Asia's ammonia requirements to rise for acrylonitrile production

12:01 PM | December 6, 2019 | Francinia Protti-Alvarez

Yara-BASF Ammonia plant at Freeport, TX.  Source: KBR
By the end of the next decade, Asia will overtake North America as the net acrylonitrile exporting region, despite North America's advantage in propylene and ammonia feedstock. The increase in exports corresponds with an expansion of Asian acrylonitrile capacity, which will call for higher imports of ammonia into the region.

Nonfertilizer applications for ammonia will drive demand growth over the next few years to the point where ammonia supply could tighten in the medium term with an impact for acrylonitrile and other applications.

North America exported about 400,000 metric tons of acrylonitrile in 2018, the bulk of it to Northeast Asia and other Asian markets, according to IHS Markit data.

Meanwhile, higher production of natural gas in North America has driven an increase in ammonia availability. "The most dramatic change to ammonia trade ensued after the start-up of the YaraBASF joint venture ammonia plant at Freeport, Texas, in 2018," said Georgy Eliseev, principal analyst/ammonia at IHS Markit, in a presentation to the IHS Markit Asia Chemical Conference, held in Singapore in November.

"Since then, the United States has halved its foreign ammonia imports from 3.89 million metric tons [MMt] in 2015 to about 1.96 MMt in 2018. The Freeport plant covers the bulk of the ammonia demand for the local petrochemical industries, including most of the North American acrylonitrile producers located nearby," Eliseev said.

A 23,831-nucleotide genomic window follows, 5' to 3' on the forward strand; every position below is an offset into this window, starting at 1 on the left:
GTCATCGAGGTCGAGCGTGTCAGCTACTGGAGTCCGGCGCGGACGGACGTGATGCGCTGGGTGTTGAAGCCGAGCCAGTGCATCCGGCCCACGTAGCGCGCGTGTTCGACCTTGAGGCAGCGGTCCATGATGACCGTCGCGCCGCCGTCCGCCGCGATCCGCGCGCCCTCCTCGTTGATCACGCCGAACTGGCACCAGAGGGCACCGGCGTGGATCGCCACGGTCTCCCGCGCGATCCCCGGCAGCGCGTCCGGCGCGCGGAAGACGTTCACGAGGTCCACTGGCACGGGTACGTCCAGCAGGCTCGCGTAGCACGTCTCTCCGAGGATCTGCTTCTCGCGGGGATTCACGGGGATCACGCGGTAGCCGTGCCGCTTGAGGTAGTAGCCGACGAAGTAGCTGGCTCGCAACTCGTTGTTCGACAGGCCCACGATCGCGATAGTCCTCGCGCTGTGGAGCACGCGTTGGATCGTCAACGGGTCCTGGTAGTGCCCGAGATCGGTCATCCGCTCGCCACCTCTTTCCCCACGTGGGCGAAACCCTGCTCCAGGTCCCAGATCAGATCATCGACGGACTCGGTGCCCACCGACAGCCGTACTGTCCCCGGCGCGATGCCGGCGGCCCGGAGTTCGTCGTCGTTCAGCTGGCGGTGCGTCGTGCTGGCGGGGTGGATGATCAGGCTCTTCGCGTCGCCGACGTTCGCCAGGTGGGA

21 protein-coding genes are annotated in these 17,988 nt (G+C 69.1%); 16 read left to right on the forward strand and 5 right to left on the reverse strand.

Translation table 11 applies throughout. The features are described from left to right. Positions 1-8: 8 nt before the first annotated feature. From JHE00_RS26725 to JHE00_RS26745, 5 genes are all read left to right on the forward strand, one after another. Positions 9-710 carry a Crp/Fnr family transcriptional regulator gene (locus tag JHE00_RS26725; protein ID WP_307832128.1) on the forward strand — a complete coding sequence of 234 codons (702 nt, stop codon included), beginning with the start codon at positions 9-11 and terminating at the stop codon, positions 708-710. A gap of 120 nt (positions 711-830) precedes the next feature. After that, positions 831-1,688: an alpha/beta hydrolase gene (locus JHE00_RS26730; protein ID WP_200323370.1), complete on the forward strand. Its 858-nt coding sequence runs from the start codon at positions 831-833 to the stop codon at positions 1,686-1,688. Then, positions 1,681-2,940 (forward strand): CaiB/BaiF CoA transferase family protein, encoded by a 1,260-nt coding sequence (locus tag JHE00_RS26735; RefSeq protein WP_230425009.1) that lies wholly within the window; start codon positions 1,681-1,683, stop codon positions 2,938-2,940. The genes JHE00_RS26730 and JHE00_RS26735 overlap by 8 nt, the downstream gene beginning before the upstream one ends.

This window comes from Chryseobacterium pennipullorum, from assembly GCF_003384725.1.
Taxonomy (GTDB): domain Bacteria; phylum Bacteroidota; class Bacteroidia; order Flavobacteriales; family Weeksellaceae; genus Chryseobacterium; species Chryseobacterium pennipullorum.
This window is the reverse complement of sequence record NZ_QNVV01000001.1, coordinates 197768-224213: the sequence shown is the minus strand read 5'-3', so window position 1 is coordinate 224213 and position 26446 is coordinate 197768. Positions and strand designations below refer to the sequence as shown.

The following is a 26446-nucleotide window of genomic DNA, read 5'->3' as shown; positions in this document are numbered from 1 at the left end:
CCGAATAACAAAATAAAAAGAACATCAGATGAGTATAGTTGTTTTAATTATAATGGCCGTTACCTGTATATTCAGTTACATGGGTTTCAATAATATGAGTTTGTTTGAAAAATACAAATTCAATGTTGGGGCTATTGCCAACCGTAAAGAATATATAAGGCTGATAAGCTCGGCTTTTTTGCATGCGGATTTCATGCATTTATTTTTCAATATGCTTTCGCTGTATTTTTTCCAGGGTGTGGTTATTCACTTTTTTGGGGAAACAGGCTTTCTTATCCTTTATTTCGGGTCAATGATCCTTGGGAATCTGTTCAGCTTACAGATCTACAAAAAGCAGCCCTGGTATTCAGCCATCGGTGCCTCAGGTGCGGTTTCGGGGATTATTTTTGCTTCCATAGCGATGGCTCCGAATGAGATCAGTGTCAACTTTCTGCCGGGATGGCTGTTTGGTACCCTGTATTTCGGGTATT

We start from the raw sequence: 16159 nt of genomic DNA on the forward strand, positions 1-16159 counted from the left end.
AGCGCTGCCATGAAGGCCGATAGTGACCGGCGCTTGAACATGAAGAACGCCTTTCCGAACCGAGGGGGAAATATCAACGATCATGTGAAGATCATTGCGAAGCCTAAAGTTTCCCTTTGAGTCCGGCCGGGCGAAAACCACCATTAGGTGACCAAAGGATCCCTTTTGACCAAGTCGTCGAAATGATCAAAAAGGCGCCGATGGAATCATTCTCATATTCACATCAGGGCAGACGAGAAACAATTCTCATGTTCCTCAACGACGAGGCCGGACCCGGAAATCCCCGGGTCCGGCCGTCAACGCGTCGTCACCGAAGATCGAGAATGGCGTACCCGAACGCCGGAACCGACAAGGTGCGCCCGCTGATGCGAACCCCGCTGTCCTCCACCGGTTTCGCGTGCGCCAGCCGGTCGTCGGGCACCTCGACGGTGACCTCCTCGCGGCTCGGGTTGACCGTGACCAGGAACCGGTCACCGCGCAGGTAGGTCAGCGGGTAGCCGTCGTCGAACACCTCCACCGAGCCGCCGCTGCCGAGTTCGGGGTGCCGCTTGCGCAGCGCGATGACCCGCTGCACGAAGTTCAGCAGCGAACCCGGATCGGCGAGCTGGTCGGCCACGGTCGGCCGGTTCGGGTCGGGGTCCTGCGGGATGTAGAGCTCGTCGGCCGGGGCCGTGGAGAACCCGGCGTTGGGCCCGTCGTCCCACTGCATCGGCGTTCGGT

But acrylonitrile production in Asia is slated to increase and with it the region's need for ammonia. Most acrylonitrile producers are not back-integrated with ammonia, so Asia's merchant ammonia import requirements are set to rise.

"Currently, 58% of the world's acrylonitrile output is in the Asia/Pacific region. The region imports 70% of the ammonia it uses in acrylonitrile production," Eliseev said. "While fertilizer applications will remain the most critical uses of ammonia, nonfertilizer uses are expected to show the highest growth rate over the next 10 years. Over this period, although ammonia demand from fertilizer applications will increase, it will represent a slightly lower portion of the consumption. Meanwhile, nonfertilizer uses will grow to represent about a quarter of the demand."

Industrial applications accounted for 36% of the 19.7 MMt of ammonia traded in 2018. Acrylonitrile accounted for 7.8% of traded ammonia demand, or about 1.54 MMt, IHS Markit data show.

"China is a growing ammonia import market—about 1 MMt in 2019—despite possessing a domestic ammonia production many times higher. Low international prices are encouraging China's ammonia imports. However, the lack of port infrastructure limits these imports. There are four terminals receiving ammonia, and two of them opened recently," Eliseev noted.

Other large ammonia-importing markets in the region are South Korea and Taiwan, each with mature petrochemical industries that require ammonia. Demand there is growing at a slower rate than China. Meanwhile, Japan's ammonia imports are decreasing as petrochemical production moves to China and other Asian countries.

As nonfertilizer ammonia applications drive growth, developments in China may lead to significant changes to the worldwide merchant ammonia supply/demand balance. In the past decade, China added capacity to become self-sufficient, but this has now plateaued. No significant additions of merchant ammonia capacity are anticipated to come online over the next four years, with consequences for merchant ammonia supply.

Learn more about the issues facing ammonia markets during the Fertilizers and Agribusiness Seminar at the World Petrochemical Conference in New Orleans, Louisiana, March 24–27, 2020.